Here Be Dragons

an excerpt



"Hammerson, come and look at this."

Hugh's voice broke whatever spell had been holding Kael. He looked over to where his boss stood next to a crate. When he looked back to thank George and Ed for saving him, the men were gone. It was as if they had never been there, but he could still taste George in his mouth and feel the press of Ed's hand against his chest. Shaking his head, he figured they moved off so they didn't get in trouble for talking to him.

Arriving at where the captain and his boss were standing, he managed to stop a squeak when Hugh reached out, grabbed his arm and pulled him to stand in front of him. At first, he couldn't focus on anything except his body's fervent wish that there weren't so many layers of clothes between his ass and Hugh's cock.

"What do you think it is, Hammerson?" Hugh's cinnamon- scented breath danced over his ear.

Kael had to draw on all his strength so he wouldn't groan and rub back against the warm male body behind him.

"Kael?" His name was said in a soft whisper.

"Huh? Oh right, your snake," he muttered, than closed his eyes with a helpless little laugh when he realized what he'd said.

Opening them, he looked down at the creature placed on the crate. Within seconds, he forgot about the man behind him. He heard a sharp intake of breath as he bent forward to get a better look at the unusual specimen.

Searching his pockets, he muttered, "Should've brought my glasses."

"Here." His glasses appeared over his shoulder. "You dropped them when you fell down the stairs."

"Thank you," he said, patting the hip he could reach with his hand.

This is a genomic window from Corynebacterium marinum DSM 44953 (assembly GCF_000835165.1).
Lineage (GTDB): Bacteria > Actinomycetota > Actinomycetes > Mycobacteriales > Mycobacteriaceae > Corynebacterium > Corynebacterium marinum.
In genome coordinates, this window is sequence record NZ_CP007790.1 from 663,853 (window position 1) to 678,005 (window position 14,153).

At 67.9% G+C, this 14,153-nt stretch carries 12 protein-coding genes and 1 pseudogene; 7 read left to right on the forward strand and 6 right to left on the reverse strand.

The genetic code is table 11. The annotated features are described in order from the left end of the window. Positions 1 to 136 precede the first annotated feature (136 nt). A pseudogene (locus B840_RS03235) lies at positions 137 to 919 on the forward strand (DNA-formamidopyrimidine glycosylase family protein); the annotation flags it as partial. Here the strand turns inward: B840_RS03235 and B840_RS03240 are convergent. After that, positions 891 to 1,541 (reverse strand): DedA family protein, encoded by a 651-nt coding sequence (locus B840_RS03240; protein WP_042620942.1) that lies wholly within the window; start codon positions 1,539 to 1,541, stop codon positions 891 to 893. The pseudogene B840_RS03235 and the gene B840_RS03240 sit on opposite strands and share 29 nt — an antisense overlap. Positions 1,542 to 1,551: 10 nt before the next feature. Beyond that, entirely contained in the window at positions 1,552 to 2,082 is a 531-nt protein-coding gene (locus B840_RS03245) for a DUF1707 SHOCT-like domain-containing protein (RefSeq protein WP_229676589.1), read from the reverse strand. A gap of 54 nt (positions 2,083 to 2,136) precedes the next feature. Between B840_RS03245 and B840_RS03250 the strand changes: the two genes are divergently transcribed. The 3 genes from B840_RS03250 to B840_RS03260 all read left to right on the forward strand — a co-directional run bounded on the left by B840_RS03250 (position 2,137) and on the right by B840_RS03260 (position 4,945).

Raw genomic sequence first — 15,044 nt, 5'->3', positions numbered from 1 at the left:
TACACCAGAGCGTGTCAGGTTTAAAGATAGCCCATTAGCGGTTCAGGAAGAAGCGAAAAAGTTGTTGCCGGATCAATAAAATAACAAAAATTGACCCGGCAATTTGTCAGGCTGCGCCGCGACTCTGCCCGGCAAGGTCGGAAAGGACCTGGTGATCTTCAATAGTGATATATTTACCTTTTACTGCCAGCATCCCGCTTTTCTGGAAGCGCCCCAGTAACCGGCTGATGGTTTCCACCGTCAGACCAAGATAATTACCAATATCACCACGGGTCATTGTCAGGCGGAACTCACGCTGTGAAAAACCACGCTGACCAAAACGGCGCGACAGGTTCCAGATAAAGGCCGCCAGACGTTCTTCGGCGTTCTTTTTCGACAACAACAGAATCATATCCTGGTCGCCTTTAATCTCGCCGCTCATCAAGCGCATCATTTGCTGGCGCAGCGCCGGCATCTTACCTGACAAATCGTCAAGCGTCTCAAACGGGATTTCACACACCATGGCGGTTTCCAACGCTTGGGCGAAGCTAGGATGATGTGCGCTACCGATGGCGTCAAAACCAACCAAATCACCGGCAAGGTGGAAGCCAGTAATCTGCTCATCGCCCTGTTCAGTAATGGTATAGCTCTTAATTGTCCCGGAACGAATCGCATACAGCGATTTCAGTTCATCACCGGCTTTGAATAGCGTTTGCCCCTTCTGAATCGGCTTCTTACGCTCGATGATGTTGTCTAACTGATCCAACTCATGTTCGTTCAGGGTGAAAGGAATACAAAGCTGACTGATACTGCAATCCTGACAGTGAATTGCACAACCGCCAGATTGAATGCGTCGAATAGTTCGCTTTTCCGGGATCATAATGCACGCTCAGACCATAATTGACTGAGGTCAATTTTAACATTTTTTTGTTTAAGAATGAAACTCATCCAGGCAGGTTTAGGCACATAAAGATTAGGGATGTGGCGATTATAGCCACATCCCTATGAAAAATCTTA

"Welcome." Hugh's voice sounded strangled.

Slipping his glasses on, Kael studied the strange snake-like creature. Its skin consisted of tightly woven scales. He poked it with a finger and yelped.

"What?" Hugh asked.

"It shocked me." Kael shot a glance at the captain. "You're sure it's dead?"

"It hasn't moved since we pulled it in."

"How did you find it, since you don't have nets?" He was suspicious, but wouldn't say anything to make Hugh angry again.

"One of our testing units snagged it when we were bringing it back up to the surface." The captain didn't address him. The man's eyes were pinned on Hugh.

Kael wanted to say something about the destruction caused by those machines, but a warning squeeze of Hugh's hand at his waist stopped him. Nope, he wasn't saying a thing. He'd learned the hard way it didn't pay to piss any man off.

"Well, it isn't a fish or a snake. Whatever type of creature it is, it eats meat." He pointed to the sharp teeth lining the creature's jaw. "I've only seen sharks with such impressive dental structures."

Whirling around, he asked Hugh, "Can we take it back to the lab?"

Hugh stared at him for a moment, than nodded. "I asked for it to be delivered to your lab as soon as possible."

Before Kael could thank his boss, Hugh moved away to talk to the captain. Kael turned back to the animal. At close to five feet long, it was only a foot shorter than Hugh. It looked like it wasn't fully developed yet. Four appendages grew from its sides as if it was evolving legs. The shape and rather prominent ruff around its head tickled a memory, but he couldn't grab a hold of it.

"Here be dragons."

Hugh had returned without Kael noticing. Kael glanced at him with a puzzled frown. "What did you say?"

"Here be dragons. Sailors used to put it on their maps when much of the sea hadn't been explored." Hugh reached out to touch the scales.

"Be careful. I'm not a hundred percent sure that thing is dead. Dragons." The memory popped into his head. "Dragon. It looks like a strange version of a Chinese dragon."

"How do you know that?"

"Will, my ex-partner, had one tattooed on his calf." Kael didn't explain how he had memorized every detail of the dragon. He wasn't interested in reliving those moments of pain and helplessness when Will had beaten him until he was lying on the floor.

Shaking himself, he drew away from those memories. Will wasn't around to terrorize him anymore and while he was lonely, at least he wasn't afraid.